3.4. Image Acquisition

The stained slides were scanned on the Aperio ScanScope CS scanner (Aperio, Vista, CA) at 40X magnification. The slides were then analyzed with Spectrum™ digital pathology information management software and remotely viewed using freely downloadable ImageScope™ viewing software.

3.5. Scoring

Two pathologists, blinded to the clinical outcome, independently scored the slides manually. A senior pathologist reviewed discrepant cases. The fractions of ER and PR positive tumor nuclei were scored as 0 (<1%), 1 (1–25%), 2 (25–75%), and 3 (>75%). HER2 membranous staining was scored using Hercept test® (Dako Corporation, Carpinteria, CA) scoring system as “0” if no staining was observed, or membrane staining was observed in <10% of the tumor cells; “1+” if incomplete membrane staining was observed in >10% tumor cells; “2+” if weak to moderate complete membrane staining was observed in >10% of tumor cells; “3+” if a strong complete membrane staining was observed in >10% of tumor cells. HER 2 scoring was done solely using the IHC criteria and was not confirmed with the fluorescent in-situ hybridization analysis. IHC staining with CENPA antibody was scored on the basis of percentage of visibly stained nuclei. The staining pattern of nuclei ranged from speckled dot-like areas to pan-nuclear brown staining at 1:200 dilutions. Whereas the normal breast cells and the low grade cancer cells showed more speckled pattern, the higher grade tumors showed more uniform homogenous pan-nuclear staining pattern (Figure 1). We categorized the average percent CENPA staining nuclei in normal and BCa tissue as follows: 0–25%, 26–50%, 51–75%, >75%. We then dichotomized with the data from the BCa samples into two groups. Group 1 (low expression) included cases with 0–50% stained nuclei and group 2 (over-expression) included cases with ≥50% stained nuclei. The staining of stromal elements inside the cores was used as a normal internal control. As triplicate cores were taken from each tumor specimen, tumor core scores were averaged to determine an overall score for each patient sample.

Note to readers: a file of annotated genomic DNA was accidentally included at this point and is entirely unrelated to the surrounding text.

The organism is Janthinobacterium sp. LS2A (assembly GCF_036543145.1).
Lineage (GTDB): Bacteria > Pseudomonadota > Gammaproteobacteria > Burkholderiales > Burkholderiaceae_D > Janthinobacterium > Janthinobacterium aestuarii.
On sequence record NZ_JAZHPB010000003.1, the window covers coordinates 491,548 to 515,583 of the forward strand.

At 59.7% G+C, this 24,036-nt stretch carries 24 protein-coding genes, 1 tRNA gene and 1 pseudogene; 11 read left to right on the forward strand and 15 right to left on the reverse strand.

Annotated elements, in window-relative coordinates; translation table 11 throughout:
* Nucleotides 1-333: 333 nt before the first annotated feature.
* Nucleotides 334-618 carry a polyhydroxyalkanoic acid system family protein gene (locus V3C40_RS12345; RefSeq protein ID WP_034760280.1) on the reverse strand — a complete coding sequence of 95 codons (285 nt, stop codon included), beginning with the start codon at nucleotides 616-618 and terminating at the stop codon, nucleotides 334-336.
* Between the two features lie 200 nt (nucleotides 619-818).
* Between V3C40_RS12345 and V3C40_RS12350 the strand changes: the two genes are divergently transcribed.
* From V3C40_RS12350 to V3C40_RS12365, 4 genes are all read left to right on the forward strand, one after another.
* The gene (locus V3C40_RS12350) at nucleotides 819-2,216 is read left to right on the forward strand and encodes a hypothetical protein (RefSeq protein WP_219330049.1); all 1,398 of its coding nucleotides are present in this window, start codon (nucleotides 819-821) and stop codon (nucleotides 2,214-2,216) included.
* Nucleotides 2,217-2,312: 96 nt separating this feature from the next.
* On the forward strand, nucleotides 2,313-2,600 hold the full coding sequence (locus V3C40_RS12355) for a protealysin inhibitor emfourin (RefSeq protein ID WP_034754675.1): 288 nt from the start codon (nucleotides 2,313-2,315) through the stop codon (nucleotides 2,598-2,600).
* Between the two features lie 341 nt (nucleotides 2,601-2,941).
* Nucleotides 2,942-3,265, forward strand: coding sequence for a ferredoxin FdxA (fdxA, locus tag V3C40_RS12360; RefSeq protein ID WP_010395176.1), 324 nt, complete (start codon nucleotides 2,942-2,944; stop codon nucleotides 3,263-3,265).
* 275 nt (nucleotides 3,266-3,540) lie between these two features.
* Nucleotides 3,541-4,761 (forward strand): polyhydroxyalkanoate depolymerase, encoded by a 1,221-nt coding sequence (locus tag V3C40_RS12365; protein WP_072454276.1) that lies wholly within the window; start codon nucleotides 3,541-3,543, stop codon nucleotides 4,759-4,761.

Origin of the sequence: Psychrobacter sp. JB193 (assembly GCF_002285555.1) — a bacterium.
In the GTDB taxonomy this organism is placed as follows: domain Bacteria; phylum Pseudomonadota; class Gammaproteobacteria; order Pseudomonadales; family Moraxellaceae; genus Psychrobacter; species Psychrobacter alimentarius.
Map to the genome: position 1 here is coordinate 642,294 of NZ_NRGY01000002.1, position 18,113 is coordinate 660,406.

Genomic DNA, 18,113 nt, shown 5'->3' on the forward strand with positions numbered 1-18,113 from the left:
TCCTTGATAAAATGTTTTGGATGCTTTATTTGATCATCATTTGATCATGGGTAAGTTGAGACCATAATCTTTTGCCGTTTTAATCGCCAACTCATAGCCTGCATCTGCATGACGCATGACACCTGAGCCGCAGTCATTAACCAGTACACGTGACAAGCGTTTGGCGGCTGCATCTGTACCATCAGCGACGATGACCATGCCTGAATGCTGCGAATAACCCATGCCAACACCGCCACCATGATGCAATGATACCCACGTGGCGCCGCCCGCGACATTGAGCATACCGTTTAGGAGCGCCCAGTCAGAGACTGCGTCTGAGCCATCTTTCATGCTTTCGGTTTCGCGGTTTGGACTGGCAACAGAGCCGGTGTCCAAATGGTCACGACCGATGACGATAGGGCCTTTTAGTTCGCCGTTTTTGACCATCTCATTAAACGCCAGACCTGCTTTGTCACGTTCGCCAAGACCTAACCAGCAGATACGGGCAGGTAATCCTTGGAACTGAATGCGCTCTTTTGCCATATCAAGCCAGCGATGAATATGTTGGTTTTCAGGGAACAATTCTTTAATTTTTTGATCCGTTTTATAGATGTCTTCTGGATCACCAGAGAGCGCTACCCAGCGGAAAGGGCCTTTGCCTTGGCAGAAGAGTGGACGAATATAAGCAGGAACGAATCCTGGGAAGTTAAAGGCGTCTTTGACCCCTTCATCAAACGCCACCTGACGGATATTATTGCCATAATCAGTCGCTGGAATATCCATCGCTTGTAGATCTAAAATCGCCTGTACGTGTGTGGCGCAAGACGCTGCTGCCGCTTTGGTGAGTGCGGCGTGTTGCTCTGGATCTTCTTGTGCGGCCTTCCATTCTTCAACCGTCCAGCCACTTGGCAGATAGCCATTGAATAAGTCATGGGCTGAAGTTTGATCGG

3.6. Statistical Analysis

Exploratory analyses were performed to characterize relationships between percentage of stained nuclei, with clinical factors and DFS. Kendall's tau-b correlation was used to investigate the relationships between CENPA expression levels and ER, PR and HER2. KM curves were used to estimate the distributions of time to event outcomes, and log-rank test was used to test difference between groups. Since the dataset has few deaths, we chose DFS as the primary outcome of interest. DFS was defined as the time from the date of first BCa surgery to the date of the first event of disease recurrence or death without disease recurrence, or censored at last date of disease evaluation. Cox proportional hazards models were used to evaluate the association of CENPA expression levels and DFS while adjusting for potential confounding factors.